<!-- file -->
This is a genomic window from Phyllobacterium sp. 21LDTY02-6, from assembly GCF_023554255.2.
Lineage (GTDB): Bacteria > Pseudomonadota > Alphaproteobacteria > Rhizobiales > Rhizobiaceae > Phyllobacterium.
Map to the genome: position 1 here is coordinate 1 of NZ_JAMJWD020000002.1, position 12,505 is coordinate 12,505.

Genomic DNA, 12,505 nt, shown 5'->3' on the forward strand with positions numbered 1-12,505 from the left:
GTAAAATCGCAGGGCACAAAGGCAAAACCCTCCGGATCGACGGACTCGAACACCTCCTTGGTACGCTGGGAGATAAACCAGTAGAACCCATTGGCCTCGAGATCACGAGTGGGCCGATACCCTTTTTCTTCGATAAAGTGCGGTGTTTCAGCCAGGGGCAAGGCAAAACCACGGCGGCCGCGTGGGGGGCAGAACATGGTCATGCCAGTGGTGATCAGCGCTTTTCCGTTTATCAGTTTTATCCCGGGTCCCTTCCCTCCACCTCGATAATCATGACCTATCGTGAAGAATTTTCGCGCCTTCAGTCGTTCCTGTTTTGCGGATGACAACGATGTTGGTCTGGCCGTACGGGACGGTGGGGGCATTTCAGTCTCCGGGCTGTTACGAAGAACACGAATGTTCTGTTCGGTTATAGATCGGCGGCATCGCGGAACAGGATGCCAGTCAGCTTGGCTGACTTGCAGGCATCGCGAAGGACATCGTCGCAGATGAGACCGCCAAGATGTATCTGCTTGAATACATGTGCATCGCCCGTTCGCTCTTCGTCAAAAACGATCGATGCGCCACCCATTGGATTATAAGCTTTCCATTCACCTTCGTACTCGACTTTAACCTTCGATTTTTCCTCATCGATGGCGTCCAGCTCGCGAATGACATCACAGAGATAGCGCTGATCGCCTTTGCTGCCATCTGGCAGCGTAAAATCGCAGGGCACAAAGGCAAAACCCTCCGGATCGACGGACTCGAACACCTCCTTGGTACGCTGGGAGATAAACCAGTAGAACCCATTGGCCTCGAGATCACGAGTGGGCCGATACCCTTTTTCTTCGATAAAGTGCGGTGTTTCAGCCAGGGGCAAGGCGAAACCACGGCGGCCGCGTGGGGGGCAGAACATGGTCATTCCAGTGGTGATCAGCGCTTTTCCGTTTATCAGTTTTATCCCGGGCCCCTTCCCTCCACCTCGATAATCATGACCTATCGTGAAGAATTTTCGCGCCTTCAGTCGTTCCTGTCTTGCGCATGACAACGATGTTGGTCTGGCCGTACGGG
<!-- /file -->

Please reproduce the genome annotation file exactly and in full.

This is a genomic window from Phyllobacterium sp. 21LDTY02-6, from assembly GCF_023554255.2.
Lineage (GTDB): Bacteria > Pseudomonadota > Alphaproteobacteria > Rhizobiales > Rhizobiaceae > Phyllobacterium.
Map to the genome: position 1 here is coordinate 1 of NZ_JAMJWD020000002.1, position 12,505 is coordinate 12,505.

Genomic DNA, 12,505 nt, shown 5'->3' on the forward strand with positions numbered 1-12,505 from the left:
GTAAAATCGCAGGGCACAAAGGCAAAACCCTCCGGATCGACGGACTCGAACACCTCCTTGGTACGCTGGGAGATAAACCAGTAGAACCCATTGGCCTCGAGATCACGAGTGGGCCGATACCCTTTTTCTTCGATAAAGTGCGGTGTTTCAGCCAGGGGCAAGGCAAAACCACGGCGGCCGCGTGGGGGGCAGAACATGGTCATGCCAGTGGTGATCAGCGCTTTTCCGTTTATCAGTTTTATCCCGGGTCCCTTCCCTCCACCTCGATAATCATGACCTATCGTGAAGAATTTTCGCGCCTTCAGTCGTTCCTGTTTTGCGGATGACAACGATGTTGGTCTGGCCGTACGGGACGGTGGGGGCATTTCAGTCTCCGGGCTGTTACGAAGAACACGAATGTTCTGTTCGGTTATAGATCGGCGGCATCGCGGAACAGGATGCCAGTCAGCTTGGCTGACTTGCAGGCATCGCGAAGGACATCGTCGCAGATGAGACCGCCAAGATGTATCTGCTTGAATACATGTGCATCGCCCGTTCGCTCTTCGTCAAAAACGATCGATGCGCCACCCATTGGATTATAAGCTTTCCATTCACCTTCGTACTCGACTTTAACCTTCGATTTTTCCTCATCGATGGCGTCCAGCTCGCGAATGACATCACAGAGATAGCGCTGATCGCCTTTGCTGCCATCTGGCAGCGTAAAATCGCAGGGCACAAAGGCAAAACCCTCCGGATCGACGGACTCGAACACCTCCTTGGTACGCTGGGAGATAAACCAGTAGAACCCATTGGCCTCGAGATCACGAGTGGGCCGATACCCTTTTTCTTCGATAAAGTGCGGTGTTTCAGCCAGGGGCAAGGCGAAACCACGGCGGCCGCGTGGGGGGCAGAACATGGTCATTCCAGTGGTGATCAGCGCTTTTCCGTTTATCAGTTTTATCCCGGGCCCCTTCCCTCCACCTCGATAATCATGACCTATCGTGAAGAATTTTCGCGCCTTCAGTCGTTCCTGTCTTGCGCATGACAACGATGTTGGTCTGGCCGTACGGG